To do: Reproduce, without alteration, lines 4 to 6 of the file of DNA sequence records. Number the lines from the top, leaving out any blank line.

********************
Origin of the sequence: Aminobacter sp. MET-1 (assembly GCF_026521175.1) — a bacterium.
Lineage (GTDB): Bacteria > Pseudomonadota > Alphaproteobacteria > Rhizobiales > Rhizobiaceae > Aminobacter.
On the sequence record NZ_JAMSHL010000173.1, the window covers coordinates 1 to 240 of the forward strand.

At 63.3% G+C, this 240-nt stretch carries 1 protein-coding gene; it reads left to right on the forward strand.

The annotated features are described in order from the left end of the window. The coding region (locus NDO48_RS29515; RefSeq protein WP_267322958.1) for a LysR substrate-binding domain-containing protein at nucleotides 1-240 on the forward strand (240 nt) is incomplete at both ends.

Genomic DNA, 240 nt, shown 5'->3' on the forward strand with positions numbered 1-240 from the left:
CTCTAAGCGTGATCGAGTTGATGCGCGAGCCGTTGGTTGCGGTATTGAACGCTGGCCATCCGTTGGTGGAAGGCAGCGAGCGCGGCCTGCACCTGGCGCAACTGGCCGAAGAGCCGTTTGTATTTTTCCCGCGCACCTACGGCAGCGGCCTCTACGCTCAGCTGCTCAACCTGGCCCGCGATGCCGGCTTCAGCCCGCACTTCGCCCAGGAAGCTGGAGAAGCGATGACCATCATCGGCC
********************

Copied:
At 63.3% G+C, this 240-nt stretch carries 1 protein-coding gene; it reads left to right on the forward strand.

The annotated features are described in order from the left end of the window. The coding region (locus NDO48_RS29515; RefSeq protein WP_267322958.1) for a LysR substrate-binding domain-containing protein at nucleotides 1-240 on the forward strand (240 nt) is incomplete at both ends.

Genomic DNA, 240 nt, shown 5'->3' on the forward strand with positions numbered 1-240 from the left: